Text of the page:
was my dog in Korea. My family called him that because of his breed:
Miniature Pinscher. He has a very tiny body: he weighs two kilograms
and is less than half-a-meter long. His short, glossy black hair
shines after a shampoo. Its black color is perfectly harmonized
with the brown band over his four ankles. He has a face as small
as my fist; big black watery eyes; a sparkling black nose, always
wet; a long mouth outlined with a brown color down to his neck.
He has two small round brown dots over his eyes; a short but stiff
tail that wags swiftly when he welcomes the family or feels happy;
relatively big ears which are straightened up normally but folded
down after a long sleep in a warm place.
is so skinny that I can feel all his bones by touching him. I can
also see the striped red-purple veins on his flexible ears. He likes
warm, even hot places; so he always creeps under the blanket placed
on the floor of a centrally heated room.
came to my house, carried by my son in his half-opened parka on
a windy, chilly afternoon in February 1998. My son and his friend
saw a tiny lost dog in front of the main entrance of his school,
wearing a grey, pink and white striped coat. He was looking around,
surrounded by many students in the morning of that day.
lot of students tried to touch him but he threatened them away,
making wrinkles on his nose, showing his teeth and growling at them.
son told me that he looked at the dog for some time and approached
him slowly. He thought to himself, "I honestly wish you could
live with us." Then he thrust out his palm towards the dog's
nose. He let the dog smell the scent of his hand first then patted
him with the other hand, then he held the little poor thing in his
arms. All his friends agreed that my son should be the lost dog's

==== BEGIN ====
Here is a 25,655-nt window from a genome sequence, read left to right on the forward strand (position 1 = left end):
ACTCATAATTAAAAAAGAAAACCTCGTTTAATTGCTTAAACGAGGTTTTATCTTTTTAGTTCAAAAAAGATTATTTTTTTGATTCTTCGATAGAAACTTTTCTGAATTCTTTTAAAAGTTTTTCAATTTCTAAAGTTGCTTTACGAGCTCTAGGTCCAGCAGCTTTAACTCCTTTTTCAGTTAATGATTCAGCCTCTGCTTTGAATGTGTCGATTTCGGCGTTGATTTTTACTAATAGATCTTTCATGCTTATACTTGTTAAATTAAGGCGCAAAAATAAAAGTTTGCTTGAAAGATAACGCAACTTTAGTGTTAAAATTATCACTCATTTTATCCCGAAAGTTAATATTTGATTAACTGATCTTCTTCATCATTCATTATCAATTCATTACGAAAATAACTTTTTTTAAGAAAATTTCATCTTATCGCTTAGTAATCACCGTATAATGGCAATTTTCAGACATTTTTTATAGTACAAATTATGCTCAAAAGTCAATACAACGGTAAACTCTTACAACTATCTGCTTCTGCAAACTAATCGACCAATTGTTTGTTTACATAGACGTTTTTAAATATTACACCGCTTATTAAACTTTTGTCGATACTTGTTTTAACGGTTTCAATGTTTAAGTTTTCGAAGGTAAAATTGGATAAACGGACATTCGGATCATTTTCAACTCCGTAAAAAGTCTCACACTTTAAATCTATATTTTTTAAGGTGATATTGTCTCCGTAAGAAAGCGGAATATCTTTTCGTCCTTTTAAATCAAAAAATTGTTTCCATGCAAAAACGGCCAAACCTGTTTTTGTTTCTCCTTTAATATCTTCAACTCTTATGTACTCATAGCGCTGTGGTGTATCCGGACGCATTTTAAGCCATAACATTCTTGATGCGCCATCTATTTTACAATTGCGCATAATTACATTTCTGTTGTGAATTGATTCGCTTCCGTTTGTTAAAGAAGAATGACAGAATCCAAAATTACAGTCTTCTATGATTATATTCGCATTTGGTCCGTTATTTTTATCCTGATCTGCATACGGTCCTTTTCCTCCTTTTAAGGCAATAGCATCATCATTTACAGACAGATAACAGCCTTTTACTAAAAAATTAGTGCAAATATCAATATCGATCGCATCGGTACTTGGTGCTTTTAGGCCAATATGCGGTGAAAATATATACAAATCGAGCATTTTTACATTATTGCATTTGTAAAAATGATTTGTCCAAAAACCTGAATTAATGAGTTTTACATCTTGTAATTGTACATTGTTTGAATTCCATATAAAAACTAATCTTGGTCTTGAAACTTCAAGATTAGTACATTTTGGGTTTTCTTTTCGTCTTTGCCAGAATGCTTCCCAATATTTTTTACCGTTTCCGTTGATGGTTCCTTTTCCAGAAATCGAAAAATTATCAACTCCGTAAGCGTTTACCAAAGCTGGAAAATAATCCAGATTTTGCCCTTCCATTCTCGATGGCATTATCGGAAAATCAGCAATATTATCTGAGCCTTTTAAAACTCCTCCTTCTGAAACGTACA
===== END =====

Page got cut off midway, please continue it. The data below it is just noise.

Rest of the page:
master-to-be. So he took him to the night-duty teacher's room because
he was nearly frozen, where he thought he would revive in warm and
quiet room. He then said to the teacher that if the dog's real owner
didn't show up he would carry him home after school.
the day my son talked with his friends about the next barrier -
mother's permission. They all came home together that day and my
son asked me if he could raise a dog, and I saw that he was hiding
something in his parka. His friends then explained that their class
president gave my son a dog because he had too many dogs in his
apartment. They said that they already had dogs, so they couldn't
keep another one. They begged me to permit my son to raise a dog,
at which point my son produced this little black puppy. They had
already been to the vet for a health check-up. I could only say
'yes', though I was well aware that my children, especially my son,
have allergies to certain things. It was difficult for me to turn
down my son's wish. I had recently been given advice from a professor
that I had better buy a real dog for my early-teenage children to
stop them talking to the stuffed toy-dogs which they had kept from
their babyhood - they have always said to me, "Don't hurt my
babies," and making me to kiss their puppies. He has been with
us for three years and made our lives happy.